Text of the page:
Born Aldo Sigismondi, 9 July 1925, Brooklyn, New York City, New York
Alan Dale was a baritone crooner from the 1940s who later flirted with rock 'n' roll. The son of an Italian-American theater comedian, his first professional gig was with the Carmen Cavallaro Orchestra in 1944. In 1947, with encouragement from producer Bob Thiele, he began recording under his own name for the Signature label. The following year he became one of the first familiar faces on American TV when "The Alan Dale Show" debuted on the Dumont Television Network. During the early '50s he put in stints with Columbia and Decca before arriving at Coral Records, where he scored a # 10 hit with "Heart Of My Heart" (with Don Cornell and Johnny Desmond). Under the direction once again of Bob Thiele, he started aiming himself at a younger audience by covering the Louis Prima favourites "Oh Marie" and "Robin Hood". More hits followed in 1955: a vocal version of "Cherry Pink and Apple Blossom White" (# 14) and "Sweet and Gentle" (# 10, an adaptation of a Cuban song). Thanks to a relationship he had built up with Alan Freed, Dale was given a starring role as vocalist Arnie Haines in the teen flick "Don't Knock The Rock" (1956). Appearing alongside Bill Haley and the Comets, Little Richard and the Treniers, he got to perform the title song which became his next single (his audacious follow-up was a cover of "The Girl Can't Help It"). Departing from Coral in 1957, he then paid cursory visits to ABC, MGM and United Artists. In May 1958, Dale was attacked in a New York nightclub, supposedly by Mafia hit men who had been trying to take over his management. At the tail end of the 1950s he found himself mysteriously blackballed by prominent figures such as Ed Sullivan and his career subsequently went into decline. The publication in 1965 of his autobiography, "The Spider and the Marionettes", hardly helped his cause as it laid bare the names and deeds of many showbusiness types he considered to have prevented his progress. Alan Dale died last year after a long illness.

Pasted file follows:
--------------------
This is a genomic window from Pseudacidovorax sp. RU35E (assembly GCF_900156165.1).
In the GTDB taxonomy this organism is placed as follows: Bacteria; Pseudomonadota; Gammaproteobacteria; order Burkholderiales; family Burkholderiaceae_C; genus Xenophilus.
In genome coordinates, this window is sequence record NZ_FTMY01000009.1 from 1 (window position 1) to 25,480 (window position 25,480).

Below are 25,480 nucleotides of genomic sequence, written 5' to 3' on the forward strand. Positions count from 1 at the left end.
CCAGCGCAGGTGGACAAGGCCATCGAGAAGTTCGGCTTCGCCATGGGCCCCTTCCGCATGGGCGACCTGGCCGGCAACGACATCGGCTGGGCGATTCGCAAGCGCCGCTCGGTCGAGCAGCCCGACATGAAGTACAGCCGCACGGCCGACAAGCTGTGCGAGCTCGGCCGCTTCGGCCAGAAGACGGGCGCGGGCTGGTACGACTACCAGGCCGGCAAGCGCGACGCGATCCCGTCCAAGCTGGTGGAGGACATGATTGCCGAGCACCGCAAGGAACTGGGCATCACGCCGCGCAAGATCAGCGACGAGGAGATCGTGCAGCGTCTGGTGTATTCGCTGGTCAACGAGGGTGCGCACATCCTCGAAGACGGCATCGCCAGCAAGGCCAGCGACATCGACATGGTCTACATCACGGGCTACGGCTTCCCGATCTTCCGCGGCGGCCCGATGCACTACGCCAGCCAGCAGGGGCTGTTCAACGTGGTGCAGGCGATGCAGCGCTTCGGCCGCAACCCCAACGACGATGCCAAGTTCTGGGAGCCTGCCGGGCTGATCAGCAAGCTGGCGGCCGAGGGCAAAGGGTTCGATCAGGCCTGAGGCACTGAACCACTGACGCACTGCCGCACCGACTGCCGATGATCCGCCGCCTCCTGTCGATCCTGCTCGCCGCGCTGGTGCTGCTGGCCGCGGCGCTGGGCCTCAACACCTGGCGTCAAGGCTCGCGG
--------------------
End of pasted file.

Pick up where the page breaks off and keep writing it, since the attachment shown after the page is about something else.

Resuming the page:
(Adapted from the obituary in Now Dig This 231, June 2002, page 3)
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